Sunday sees that damned mill return, and a fairly lengthy one given my opinions on everything. I still can't get over Lang bringing up Shakespeare in reference to Zym. I've made a habit of posting Patrice's approval of Momoa whenever someone brings up how Momoa "can't live up to AHNOLD" elsewhere. I really think when we see Momoa with the blue eyes & black hair, grizzled makeup and extra muscle, people might finally shut up about Momoa. I admit, I was taking a "wait and see approach" bordering on the skeptical, but as soon as he lost the dreds & goatee in more recent pictures, I was starting to see it. Indeed, it was getting to the point that I'm starting to feel sorry we wasted Momoa in this film. Now I am starting to wish it was Lutz or Padalecki.
As for everyone reading the original stories - man, talk about conflict. It's unquestionably great that everyone's getting acquainted with the real Conan, but what good will it do for this production? Conan's post-traumatic stress walking wounded, Zym's a joke, Tamara's a faux-action girl, we have cliches running riot. It would be wonderful if the actors brought more of REH into their performances: Lang's Zym could imbue his role with Xaltotun's patriotism and desire to make things as they once were; Nichols' Tamara could be like one of REH's stronger heroines; Momoa could bring some of the subtlety and nuances of Howard's Conan. Just a shame so much of it'll be wasted.
And yes, I'm well aware that I posted no less than four pictures of pretty ladies in one post on The Cimmerian. I make no apologies. Besides, I think the handsome Patrice more than makes up for it, eh ladies? I gotta say, though I have a special place in my heart for bonny Irish/Scottish lassies, Italian and North African women run a close second (along with Asian: I liked Chinese before it was an Otaku meme!) Laila Rouass and Gisella Marengo increase my interest in the film a hundredfold, even if they are, to borrow a Gabrielism, "booby ladies."
Like her fellow Morrocan Layla El, Laila is captivating.
(Totally Devi Yasmina in that last pic, isn't she?)
While Laila is conventionally beautiful, Gisella is unusual: she isn't a classical beauty, but there's still something damn alluring about her.
Quoth Ron Simmons...
Enough of this mammary - erm, mummery: Tuesday has a quick link to Charles R. Saunders' latest blog and recommended reading. I agree wholeheartedly with him, of course, that African Mythology is as varied, mysterious and fascinating as Greek, Celtic, Norse, Egyptian, Mesopotamian or whatever, mostly because each nation has their own variations, unlike European mythology, which gradually coalesced and became one.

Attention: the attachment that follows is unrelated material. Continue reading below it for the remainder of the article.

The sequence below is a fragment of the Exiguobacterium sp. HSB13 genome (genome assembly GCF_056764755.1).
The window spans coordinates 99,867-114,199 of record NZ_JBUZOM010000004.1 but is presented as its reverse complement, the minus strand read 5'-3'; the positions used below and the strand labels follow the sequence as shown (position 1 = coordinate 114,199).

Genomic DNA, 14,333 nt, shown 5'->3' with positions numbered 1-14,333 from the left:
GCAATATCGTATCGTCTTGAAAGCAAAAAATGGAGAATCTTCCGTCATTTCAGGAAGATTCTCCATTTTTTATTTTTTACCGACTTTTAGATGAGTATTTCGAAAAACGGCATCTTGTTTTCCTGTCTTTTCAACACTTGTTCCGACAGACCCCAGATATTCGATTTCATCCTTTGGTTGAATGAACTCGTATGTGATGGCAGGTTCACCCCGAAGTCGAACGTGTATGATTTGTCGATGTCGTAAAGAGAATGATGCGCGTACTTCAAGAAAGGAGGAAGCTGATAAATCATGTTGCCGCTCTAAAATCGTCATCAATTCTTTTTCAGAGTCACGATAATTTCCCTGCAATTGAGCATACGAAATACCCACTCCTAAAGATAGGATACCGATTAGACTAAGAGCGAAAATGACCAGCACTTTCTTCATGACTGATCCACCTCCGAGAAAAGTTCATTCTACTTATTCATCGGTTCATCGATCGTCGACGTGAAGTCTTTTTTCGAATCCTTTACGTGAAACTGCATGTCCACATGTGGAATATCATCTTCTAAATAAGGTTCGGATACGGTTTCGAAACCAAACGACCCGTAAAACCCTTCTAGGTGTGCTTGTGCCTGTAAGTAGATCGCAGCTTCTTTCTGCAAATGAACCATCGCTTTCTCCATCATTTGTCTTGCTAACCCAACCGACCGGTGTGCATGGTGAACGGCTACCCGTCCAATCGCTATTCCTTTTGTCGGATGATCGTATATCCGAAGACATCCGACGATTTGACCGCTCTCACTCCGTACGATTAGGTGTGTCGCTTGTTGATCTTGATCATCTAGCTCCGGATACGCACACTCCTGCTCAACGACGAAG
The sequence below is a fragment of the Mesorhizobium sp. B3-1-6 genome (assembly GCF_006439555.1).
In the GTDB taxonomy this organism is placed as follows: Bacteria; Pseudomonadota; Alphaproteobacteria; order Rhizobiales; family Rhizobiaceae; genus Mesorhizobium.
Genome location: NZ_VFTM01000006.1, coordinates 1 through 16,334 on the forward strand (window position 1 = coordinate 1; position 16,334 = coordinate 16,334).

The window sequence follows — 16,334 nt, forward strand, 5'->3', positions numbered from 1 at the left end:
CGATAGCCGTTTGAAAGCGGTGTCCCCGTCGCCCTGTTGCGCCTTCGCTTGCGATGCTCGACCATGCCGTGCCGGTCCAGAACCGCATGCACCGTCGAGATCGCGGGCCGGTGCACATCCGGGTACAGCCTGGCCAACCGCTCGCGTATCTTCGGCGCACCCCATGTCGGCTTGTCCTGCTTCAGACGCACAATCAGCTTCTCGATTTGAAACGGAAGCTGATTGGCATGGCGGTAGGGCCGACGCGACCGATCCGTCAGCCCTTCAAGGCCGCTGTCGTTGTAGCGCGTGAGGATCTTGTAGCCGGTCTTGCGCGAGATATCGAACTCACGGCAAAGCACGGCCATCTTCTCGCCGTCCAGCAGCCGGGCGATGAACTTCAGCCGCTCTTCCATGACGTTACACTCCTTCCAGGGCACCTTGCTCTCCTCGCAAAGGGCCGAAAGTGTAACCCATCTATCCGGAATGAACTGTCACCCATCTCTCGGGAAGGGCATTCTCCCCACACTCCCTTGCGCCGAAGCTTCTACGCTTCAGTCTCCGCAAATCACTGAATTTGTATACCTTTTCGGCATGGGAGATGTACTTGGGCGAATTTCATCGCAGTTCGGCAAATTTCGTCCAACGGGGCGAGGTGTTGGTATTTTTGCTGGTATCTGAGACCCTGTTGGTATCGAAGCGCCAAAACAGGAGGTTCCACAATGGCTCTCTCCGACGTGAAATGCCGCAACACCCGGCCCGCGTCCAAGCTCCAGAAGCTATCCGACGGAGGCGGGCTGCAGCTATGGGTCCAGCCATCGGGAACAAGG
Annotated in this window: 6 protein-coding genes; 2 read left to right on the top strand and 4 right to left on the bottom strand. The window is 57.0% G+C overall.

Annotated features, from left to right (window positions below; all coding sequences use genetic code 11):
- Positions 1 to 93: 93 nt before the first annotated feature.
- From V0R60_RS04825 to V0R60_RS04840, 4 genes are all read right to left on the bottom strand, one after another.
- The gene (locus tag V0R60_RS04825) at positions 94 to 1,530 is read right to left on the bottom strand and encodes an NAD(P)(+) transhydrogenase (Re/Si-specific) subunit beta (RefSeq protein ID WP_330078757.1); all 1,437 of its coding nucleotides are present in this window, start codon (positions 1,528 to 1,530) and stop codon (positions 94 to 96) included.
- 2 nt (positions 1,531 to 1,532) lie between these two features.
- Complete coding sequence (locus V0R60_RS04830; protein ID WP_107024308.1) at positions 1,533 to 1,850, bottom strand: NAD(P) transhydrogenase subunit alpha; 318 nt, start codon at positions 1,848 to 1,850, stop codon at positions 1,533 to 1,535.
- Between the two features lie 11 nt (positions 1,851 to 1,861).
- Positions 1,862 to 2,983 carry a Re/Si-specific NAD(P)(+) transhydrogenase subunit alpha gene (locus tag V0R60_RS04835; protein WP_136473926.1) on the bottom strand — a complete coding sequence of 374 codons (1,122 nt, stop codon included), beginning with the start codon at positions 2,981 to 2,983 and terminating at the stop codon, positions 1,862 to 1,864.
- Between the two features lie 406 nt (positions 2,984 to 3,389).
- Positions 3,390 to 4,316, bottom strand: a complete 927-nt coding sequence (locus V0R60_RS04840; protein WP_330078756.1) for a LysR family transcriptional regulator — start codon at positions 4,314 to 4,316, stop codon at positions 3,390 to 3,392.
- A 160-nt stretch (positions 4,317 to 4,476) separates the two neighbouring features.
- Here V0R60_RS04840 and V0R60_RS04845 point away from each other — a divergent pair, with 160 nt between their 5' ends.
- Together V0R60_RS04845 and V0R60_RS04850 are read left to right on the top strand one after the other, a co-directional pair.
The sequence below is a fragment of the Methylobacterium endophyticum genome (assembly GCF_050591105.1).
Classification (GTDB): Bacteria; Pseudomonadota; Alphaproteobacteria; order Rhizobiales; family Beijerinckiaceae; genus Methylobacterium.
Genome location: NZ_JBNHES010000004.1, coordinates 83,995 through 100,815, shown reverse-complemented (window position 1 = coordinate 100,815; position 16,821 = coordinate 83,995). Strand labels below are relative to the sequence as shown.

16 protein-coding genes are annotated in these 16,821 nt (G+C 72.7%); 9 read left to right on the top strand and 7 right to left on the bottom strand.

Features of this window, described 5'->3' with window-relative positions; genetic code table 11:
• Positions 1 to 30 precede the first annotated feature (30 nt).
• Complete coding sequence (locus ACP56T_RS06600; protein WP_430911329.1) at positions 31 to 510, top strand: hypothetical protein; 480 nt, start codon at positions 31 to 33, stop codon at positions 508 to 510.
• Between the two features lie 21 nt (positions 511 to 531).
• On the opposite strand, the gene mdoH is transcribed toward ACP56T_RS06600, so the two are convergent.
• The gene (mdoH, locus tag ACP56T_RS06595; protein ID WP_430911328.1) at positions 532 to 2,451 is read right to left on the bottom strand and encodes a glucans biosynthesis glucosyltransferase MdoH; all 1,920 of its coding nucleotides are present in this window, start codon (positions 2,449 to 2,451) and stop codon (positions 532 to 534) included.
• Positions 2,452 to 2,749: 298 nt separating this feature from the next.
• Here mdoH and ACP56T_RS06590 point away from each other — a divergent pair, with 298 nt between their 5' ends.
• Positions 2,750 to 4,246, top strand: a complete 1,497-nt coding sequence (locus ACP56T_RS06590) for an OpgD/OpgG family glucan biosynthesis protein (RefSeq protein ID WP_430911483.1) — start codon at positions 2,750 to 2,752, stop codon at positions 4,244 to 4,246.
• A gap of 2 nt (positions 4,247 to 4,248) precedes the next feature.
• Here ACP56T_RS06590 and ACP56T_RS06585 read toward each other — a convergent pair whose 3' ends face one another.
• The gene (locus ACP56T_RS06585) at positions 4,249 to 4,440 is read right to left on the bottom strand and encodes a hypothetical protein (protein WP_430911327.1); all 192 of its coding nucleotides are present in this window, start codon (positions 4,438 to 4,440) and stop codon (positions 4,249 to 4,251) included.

Also on Tuesday(!) was the first nine pages of BOOM! Studio's Hawks of Outremer. Although I spend a good two-thirds, maybe even three quarters, listing the faults... it does still look good. I just don't understand why they make some of the changes, when a small amount of research would've done wonders, especially in regards to the historical accuracy. Hell, just watch Robin Hood: Prince of Thieves - even if Sean lad is far too old for Richard, his armour is fairly decent. Or Robin & Marian. Or even Robin Hood: Men in Tights: you know you have a problem when a Mel Brooks film is more historically accurate.
Chip from BOOM! replied to the blog:
Well, you can't please all the people all the time. But it does seem after the "nit picking" Al is looking forward to the book. So that is a good sign!
While I could take issue with "can't please all the people all the time," I won't, since it's entirely fair. I just wanted to see the Lionheart, so often seen as a gentle, just, wise ruler in Robin Hood films, clad in cap-a-pie splashed in blood, his arms and shield completely obscured with gore, caving in some Saracen skulls with his huge mace. As I say, it could've been a lot worse. I just think it could've been better, too.
In any case, I dearly hope people don't just look at the comic and go "Oh, great, another Conan rip-off, except now he's in Medieval Times." Cormac has some extremely important differences that set him apart from our favourite Cimmerian:
- His origin is unambiguous and fairly extensively detailed, and he's hated by both his Irish and Norman kinsmen, in addition to being outlawed by Christians and Muslims alike
- He is a warrior, and nothing else - he's no thief, pirate, chieftain, or king
- He has no "gigantic mirths" to speak of - the closest he gets is a bleak, cheerless grin as he slays or threatens, or a very slight smile when he greets a friend